Run For Your Wife (2012) *

This long-gestating film version of Ray Cooney's phenomenally successful stage farce opened to excoriating reviews, many hailing it as the worst film of the year or even the worst British film of all time, and a much-quoted first weekend take of around £750.
Hard to imagine just how utterly bewildered Cooney must have been left by such savagery, when the target was as jolly, harmless and pleasant a piece of work as this. What a bunch of pretentious, humourless bores.

I had been tipped off before the screening I attended (its only showing in Bath) that where audiences were actually getting a chance to see it they were enjoying it enormously, and sure enough, my crowd had a thoroughly good time: lots of loud, unforced laughter throughout, and a decisive summing up of “well that was brilliant!” from an elderly lady at the end. The situations might be just a little too ludicrous for that suspension of disbelief necessary for truly great farce, but the construction is clever, the pace unflagging, the direction efficient, and most of it is extremely funny.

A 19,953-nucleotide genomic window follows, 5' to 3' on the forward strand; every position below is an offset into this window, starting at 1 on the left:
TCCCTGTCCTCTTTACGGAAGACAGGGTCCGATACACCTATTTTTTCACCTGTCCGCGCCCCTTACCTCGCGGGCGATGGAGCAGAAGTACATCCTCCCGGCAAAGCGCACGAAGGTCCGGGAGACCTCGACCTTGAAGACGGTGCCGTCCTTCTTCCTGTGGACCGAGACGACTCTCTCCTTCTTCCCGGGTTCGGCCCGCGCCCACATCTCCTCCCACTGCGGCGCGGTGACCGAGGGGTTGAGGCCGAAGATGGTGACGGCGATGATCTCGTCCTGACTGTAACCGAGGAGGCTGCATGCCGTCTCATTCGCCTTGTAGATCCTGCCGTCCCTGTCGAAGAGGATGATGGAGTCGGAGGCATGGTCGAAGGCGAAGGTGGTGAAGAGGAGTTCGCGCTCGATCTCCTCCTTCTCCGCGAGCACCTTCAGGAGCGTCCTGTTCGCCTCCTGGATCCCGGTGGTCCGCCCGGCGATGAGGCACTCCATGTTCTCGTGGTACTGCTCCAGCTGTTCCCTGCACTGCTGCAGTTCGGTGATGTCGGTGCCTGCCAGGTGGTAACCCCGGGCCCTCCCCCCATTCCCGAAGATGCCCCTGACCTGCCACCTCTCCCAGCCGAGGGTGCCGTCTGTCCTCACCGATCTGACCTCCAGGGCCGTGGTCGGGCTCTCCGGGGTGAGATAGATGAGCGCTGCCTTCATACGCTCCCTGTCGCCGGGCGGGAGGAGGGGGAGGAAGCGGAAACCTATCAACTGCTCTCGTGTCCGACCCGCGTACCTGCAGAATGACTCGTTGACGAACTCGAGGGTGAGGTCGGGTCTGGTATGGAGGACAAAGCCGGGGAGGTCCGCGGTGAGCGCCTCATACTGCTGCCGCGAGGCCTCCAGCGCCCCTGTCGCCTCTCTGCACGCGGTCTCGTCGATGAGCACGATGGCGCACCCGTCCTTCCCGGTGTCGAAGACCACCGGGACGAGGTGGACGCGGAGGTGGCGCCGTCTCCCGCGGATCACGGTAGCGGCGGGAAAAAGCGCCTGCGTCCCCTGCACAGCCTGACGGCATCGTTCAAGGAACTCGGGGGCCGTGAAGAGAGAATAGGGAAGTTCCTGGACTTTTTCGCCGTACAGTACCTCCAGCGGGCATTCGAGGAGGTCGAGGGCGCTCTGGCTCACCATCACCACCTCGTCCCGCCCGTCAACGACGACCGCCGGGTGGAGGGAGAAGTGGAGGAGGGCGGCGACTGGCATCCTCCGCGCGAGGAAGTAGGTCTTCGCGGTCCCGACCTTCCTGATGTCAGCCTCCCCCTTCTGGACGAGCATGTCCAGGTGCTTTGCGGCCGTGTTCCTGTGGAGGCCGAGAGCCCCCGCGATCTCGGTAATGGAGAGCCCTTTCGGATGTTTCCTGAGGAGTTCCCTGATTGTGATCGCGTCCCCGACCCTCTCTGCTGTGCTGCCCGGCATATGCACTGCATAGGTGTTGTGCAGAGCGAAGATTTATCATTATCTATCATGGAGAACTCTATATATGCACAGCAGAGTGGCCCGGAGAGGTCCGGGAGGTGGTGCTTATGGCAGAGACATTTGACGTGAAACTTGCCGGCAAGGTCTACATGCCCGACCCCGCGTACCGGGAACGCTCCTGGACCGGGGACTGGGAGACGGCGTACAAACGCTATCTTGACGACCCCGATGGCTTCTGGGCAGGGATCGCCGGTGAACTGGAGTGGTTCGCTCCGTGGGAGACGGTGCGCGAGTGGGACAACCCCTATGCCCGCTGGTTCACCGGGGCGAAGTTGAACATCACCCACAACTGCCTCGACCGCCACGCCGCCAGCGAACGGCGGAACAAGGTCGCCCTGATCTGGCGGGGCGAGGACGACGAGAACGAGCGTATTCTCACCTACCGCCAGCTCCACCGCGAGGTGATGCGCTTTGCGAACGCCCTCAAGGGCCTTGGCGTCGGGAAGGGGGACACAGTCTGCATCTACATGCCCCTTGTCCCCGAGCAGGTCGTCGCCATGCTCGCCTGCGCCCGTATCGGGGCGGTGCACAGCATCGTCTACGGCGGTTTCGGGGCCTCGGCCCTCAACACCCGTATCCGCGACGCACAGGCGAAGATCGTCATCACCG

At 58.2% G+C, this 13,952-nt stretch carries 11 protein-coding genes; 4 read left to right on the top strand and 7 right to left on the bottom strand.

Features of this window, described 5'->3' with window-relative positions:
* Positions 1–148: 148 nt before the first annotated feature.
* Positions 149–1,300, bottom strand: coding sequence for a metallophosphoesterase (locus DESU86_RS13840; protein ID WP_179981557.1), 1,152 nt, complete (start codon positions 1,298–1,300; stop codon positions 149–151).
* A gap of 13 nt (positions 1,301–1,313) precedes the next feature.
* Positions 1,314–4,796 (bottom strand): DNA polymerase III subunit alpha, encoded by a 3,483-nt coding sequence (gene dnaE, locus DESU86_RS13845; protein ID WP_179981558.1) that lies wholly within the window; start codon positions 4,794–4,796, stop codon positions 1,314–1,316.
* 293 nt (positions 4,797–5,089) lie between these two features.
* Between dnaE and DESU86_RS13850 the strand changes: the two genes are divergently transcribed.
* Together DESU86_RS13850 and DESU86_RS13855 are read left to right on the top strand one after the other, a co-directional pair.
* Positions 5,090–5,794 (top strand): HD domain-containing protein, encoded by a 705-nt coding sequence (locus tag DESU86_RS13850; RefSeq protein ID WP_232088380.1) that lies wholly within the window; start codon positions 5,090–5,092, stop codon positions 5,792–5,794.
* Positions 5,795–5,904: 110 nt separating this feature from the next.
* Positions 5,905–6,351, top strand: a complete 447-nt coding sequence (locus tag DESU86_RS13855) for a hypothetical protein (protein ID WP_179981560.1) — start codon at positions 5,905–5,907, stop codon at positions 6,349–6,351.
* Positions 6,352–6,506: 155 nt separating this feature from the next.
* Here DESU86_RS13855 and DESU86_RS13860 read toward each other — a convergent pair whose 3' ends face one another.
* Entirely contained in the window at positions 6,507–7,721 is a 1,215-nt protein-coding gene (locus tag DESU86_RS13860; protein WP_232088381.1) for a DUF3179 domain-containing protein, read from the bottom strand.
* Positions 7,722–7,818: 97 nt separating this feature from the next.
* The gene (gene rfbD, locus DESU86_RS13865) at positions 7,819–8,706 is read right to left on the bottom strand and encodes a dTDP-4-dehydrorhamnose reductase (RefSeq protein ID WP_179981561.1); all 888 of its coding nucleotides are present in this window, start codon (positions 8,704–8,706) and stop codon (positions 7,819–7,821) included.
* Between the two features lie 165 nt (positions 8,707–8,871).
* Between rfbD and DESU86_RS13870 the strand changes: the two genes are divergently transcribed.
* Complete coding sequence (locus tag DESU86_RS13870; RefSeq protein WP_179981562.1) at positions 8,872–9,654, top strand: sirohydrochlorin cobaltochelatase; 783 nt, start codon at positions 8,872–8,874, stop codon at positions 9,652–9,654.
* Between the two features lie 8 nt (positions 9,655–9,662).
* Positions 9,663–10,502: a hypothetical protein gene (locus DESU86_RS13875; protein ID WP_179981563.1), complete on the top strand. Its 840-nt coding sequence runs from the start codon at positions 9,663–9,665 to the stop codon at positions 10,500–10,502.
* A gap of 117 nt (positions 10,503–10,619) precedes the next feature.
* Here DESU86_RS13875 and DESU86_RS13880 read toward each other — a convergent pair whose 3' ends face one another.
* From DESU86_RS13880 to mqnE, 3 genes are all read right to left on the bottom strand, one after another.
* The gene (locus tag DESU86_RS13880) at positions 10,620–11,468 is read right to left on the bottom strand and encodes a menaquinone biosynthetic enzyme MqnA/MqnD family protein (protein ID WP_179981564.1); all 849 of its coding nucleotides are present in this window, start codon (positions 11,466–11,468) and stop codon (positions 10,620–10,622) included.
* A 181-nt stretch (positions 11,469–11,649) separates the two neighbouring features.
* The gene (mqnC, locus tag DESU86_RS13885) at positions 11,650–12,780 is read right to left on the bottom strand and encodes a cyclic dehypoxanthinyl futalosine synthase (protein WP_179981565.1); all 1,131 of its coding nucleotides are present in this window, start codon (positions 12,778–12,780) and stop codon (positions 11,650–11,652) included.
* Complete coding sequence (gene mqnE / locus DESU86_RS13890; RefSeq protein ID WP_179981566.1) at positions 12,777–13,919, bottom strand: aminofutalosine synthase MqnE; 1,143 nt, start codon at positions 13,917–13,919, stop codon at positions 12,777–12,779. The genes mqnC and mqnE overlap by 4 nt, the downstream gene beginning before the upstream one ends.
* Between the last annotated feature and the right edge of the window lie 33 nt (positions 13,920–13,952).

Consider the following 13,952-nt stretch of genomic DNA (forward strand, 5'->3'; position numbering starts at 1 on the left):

Nice performances all round, especially from Neil Morrissey (who gets the lion's share of the laughs), Christopher Biggins (who gets most of what's left over) and Nicholas Le Prevost (who gives a performance of effortless comic charm, of a sort I thought I'd never see again outside of re-runs.) Casting Danny Dyer in the lead was a mistake – he looks far too loutish for a role that needs as much audience sympathy as it can possibly get – but even he has a defter comic touch than I predicted (a measure, perhaps, of Cooney's proven expertise in extracting fine comic performances from his casts).